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Most of the photos on this site were extracted from reference images (high-resolution tiffs, 20 to 200 megabytes in size) from the Library of Congress research archive. (To query the database click here.) Many were digitized by LOC contractors using a Sinar studio back. They are adjusted by your webmaster for contrast and color in Photoshop before being downsized and turned into the jpegs you see here.

 
 
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VINTAGRAPH • WPA • WWII • NORTH TUSCANY COAST, 1948

Wired: 1920

Wired: 1920

"Interior Department, Bureau of Mines." Another circa 1920 view of research activities at the bureau's Washington offices. Harris & Ewing. View full size.

 

Precious metal assay

This is what is happening here....

"The invention describes a method for determining the assay of gold alloy. It utilizes a dynamic electrochemical process. The specimen gold is wetted by a described electrolyte, and a small current anodizes the surface of the specimen for a metered period of time. A potential sensing device is then applied to the charged surface, and a potential decay is observed. The potential decay information is compared with empirical data and by interpolating said potential decay with the empirical data a determination of the karat quality of the gold alloy may be determined. This same method may be used for other precious metals, employing different electrolytes, empirical standards, and potentiometers."

Eyeshades

Sheesh, why don't people wear eyeshades in the office anymore? So cool! Whatever happened to them? Kinda like hats? Always there and then one day just gone? Can we bring them back? Please?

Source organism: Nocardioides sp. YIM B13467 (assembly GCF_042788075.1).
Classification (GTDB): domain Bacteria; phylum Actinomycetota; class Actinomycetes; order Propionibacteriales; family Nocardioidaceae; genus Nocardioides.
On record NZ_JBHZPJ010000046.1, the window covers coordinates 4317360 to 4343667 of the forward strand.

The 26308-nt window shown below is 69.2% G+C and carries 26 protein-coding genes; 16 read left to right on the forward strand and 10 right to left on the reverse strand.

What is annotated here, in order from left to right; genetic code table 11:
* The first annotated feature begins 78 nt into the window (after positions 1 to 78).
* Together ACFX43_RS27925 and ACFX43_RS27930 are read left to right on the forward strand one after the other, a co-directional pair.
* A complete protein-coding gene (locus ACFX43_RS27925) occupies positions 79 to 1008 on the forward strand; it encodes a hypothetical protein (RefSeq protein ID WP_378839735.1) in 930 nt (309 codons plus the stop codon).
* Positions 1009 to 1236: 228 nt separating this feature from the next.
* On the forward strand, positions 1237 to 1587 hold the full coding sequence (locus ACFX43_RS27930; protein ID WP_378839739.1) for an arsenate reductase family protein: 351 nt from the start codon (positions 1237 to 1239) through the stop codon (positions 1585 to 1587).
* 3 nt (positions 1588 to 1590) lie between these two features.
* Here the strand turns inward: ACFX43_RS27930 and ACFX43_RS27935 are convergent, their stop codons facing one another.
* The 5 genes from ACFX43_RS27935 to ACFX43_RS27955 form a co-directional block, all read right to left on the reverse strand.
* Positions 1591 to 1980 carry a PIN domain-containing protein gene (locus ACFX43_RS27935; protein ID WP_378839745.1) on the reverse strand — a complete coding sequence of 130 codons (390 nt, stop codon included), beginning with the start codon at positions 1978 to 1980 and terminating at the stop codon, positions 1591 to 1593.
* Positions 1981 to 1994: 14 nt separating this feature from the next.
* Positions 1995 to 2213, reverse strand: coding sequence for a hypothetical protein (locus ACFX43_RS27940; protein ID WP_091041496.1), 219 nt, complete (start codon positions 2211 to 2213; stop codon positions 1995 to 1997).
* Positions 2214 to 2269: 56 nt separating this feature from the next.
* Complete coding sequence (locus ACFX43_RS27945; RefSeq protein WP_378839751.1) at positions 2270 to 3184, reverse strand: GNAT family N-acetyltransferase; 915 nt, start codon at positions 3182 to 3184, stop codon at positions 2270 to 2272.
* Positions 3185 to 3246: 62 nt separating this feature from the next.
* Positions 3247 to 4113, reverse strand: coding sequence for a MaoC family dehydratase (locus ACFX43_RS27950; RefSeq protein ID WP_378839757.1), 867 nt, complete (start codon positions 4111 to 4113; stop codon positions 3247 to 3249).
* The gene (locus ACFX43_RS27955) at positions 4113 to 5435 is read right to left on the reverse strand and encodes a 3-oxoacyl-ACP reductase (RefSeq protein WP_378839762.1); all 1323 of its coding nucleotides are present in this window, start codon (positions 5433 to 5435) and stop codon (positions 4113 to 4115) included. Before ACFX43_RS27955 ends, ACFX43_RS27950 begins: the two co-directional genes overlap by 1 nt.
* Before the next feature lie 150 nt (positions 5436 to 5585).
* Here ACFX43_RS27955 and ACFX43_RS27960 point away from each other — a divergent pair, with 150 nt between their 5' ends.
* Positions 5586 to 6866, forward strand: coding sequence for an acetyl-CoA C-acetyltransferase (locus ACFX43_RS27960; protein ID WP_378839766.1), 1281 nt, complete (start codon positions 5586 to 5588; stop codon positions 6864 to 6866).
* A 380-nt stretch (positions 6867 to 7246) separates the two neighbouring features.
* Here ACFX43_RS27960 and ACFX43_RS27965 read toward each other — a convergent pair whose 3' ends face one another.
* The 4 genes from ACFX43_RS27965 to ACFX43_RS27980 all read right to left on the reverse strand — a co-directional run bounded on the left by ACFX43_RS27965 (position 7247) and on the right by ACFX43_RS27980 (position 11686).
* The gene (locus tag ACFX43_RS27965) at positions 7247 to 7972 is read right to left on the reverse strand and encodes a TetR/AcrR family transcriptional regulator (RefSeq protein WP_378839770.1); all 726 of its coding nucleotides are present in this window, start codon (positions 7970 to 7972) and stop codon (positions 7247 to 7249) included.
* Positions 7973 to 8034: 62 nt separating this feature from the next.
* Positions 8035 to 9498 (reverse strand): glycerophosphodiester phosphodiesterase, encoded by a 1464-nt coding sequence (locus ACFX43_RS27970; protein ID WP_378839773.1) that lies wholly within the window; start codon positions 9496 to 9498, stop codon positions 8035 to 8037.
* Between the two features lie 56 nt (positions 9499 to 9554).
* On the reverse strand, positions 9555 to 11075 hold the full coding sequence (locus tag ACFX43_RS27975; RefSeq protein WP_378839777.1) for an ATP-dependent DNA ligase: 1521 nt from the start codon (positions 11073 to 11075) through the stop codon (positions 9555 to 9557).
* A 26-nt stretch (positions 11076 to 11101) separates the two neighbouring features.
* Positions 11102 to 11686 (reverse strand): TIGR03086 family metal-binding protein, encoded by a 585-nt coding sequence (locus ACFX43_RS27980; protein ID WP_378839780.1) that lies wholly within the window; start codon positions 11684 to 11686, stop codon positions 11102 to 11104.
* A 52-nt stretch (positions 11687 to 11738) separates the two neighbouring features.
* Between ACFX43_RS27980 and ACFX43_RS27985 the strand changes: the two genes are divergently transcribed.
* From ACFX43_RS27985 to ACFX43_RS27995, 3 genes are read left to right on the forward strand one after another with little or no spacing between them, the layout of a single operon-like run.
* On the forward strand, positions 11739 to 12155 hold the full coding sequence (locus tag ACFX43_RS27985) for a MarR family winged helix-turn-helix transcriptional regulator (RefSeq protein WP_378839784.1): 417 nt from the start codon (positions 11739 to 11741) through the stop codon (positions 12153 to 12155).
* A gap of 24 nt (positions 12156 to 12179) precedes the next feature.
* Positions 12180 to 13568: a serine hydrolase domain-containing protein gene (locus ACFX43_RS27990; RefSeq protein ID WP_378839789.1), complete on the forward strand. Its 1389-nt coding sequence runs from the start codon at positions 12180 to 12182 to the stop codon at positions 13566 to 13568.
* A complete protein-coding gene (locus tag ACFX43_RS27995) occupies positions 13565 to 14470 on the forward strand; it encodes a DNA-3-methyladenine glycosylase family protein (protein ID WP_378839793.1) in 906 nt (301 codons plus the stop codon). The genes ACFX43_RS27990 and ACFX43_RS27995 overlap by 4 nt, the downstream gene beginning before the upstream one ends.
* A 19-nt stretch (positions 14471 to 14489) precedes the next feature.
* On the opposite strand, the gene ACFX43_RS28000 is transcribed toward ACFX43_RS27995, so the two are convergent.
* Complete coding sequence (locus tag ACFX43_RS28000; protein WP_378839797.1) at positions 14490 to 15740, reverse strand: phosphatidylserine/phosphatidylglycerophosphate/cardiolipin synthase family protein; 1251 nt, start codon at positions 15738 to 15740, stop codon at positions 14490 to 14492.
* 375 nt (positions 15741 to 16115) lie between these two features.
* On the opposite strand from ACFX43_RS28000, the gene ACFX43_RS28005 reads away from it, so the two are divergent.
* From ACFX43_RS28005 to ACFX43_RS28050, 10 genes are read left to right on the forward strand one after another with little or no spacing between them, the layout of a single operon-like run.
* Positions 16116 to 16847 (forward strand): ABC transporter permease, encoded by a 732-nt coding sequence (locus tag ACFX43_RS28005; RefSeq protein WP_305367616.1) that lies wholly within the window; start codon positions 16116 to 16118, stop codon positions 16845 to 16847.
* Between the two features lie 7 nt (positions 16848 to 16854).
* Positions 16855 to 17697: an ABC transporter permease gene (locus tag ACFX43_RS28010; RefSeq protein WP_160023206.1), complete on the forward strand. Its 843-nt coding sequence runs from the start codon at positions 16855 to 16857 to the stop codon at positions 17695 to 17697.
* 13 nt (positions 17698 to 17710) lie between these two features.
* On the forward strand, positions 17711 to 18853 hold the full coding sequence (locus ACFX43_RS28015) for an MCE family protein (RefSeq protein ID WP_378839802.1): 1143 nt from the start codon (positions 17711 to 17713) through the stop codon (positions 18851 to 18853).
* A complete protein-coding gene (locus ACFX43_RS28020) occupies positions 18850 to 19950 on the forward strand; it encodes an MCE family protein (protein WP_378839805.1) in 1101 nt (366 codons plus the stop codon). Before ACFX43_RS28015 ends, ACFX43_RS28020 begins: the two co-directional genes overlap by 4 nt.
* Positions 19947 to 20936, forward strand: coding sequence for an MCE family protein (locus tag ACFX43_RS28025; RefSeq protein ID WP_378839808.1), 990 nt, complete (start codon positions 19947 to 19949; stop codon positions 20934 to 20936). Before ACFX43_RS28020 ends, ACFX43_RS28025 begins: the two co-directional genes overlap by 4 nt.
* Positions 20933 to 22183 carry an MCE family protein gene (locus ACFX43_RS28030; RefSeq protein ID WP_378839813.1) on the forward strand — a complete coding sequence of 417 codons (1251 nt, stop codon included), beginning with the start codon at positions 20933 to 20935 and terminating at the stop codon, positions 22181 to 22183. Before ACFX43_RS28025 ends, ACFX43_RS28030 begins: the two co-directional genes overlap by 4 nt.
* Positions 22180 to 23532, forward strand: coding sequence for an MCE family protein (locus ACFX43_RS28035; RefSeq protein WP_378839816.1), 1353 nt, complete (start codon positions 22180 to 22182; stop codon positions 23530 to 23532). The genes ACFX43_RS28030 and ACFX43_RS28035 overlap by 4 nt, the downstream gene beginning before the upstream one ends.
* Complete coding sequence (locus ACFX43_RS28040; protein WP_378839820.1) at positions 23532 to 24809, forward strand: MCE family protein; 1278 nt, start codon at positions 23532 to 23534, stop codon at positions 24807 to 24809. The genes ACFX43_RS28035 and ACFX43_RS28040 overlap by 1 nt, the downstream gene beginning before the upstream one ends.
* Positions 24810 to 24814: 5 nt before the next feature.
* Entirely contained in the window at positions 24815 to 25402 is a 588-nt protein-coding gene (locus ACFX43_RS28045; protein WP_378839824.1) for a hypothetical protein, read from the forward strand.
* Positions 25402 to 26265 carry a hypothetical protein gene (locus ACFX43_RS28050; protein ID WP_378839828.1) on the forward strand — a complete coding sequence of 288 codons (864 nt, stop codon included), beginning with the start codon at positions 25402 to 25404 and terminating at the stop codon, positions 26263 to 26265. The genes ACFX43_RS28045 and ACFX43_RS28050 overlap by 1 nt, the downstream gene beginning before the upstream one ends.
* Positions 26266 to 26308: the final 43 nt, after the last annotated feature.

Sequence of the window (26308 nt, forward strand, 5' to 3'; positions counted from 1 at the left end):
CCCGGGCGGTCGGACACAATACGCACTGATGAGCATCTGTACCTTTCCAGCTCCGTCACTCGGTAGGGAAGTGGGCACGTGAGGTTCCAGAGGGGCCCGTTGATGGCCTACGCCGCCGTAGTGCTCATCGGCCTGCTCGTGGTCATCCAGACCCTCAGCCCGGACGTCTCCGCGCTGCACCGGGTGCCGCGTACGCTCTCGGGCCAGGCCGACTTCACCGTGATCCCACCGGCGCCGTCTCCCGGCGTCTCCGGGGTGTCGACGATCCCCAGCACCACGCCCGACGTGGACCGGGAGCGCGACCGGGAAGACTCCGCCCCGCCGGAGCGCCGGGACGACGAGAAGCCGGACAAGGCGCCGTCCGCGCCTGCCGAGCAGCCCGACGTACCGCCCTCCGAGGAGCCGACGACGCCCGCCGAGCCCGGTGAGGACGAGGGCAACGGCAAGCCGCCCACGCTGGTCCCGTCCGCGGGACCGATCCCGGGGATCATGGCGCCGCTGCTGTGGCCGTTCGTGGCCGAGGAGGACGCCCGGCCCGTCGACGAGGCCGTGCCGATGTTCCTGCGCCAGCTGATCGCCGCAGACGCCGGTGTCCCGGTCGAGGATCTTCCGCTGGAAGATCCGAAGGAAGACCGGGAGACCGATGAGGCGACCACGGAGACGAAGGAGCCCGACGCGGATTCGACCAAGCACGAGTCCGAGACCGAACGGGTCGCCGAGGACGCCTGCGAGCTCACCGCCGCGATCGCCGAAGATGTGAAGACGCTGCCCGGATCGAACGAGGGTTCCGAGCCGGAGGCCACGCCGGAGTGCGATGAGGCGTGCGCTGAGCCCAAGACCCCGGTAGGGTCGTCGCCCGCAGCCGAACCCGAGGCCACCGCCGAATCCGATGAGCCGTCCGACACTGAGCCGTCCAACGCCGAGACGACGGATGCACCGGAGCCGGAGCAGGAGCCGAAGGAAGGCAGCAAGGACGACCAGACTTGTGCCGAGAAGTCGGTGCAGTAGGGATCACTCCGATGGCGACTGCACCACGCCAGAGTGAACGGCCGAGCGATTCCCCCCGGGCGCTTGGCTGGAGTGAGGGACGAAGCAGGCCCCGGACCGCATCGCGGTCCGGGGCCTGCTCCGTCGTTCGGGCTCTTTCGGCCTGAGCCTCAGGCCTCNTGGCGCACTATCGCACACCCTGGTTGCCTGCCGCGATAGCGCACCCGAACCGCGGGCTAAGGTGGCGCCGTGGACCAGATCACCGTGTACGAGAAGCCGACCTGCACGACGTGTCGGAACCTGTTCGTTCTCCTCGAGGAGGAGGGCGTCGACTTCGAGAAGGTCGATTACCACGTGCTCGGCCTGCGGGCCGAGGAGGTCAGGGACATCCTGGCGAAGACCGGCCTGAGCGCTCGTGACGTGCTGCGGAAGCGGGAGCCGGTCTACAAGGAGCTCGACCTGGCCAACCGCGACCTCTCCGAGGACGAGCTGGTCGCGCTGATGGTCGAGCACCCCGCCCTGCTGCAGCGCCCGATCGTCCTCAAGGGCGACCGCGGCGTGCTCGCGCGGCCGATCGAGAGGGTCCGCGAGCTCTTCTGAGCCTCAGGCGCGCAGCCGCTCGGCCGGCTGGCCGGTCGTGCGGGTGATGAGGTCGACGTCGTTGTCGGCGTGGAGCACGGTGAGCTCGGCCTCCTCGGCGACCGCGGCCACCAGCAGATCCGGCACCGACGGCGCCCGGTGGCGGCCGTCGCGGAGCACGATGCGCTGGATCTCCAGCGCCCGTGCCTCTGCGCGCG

Electroplating?

With all the wires and big tank of water it looks like an electroplating experiment in process.

Puzzle

I'm a mechanical engineer and have been around research laboratories most of my life. It's fun trying to figure out what he's up to. I would guess the tub of water is a constant-temperature bath for the cylindrical vessels. It has a thermometer poked in it. The vessels have lids, with wire penetrations, for closure before submersion. The long rods and motors are probably for stirring the submerged vessel contents also through the lids. They might be combusting something in the vessels and then measuring the time-changing temperature with thermocouples. However, I don't see a thermocouple potentiometer. Maybe they're somehow using what look like resistor boxes on the researcher's desk. Research can be messy as this photo aptly demonstrates. With the water and electricity so intertwined, it looks like an acident waiting to happen.

Behave!

"Don't you dare explode while the photog's here!"

Reminds me of one of my first jobs.

It was a kitchen where the only way to change the bulb in the light fixture was to actually stand IN the sink. If it blew during business hours, there was no turning the breaker off because that would plunge the dining room into darkness as well.

Yeah, I know, we have laws to prevent that sort of thing, but they're pretty meaningless in small towns where people are desperate for any job they can get to keep a roof over their heads.

Fire!

That looks like a fire waiting to happen. It also sort of looks like PVC tubing in there. I wonder what the white pipes are made of? They are too thin and smooth to be covered in asbestos.

[Galvanized steel electrical conduit -- Crouse-Hinds "Condulet." - Dave]

Electricity. Water. Scared.

Where's OSHA when you really need them?

Spaghetti

No tie-wraps? What a mess.

 
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Shorpy.com | History in HD is a vintage photo blog featuring thousands of high-definition images from the 1850s to 1950s. The site is named after Shorpy Higginbotham, a teenage coal miner who lived 100 years ago.

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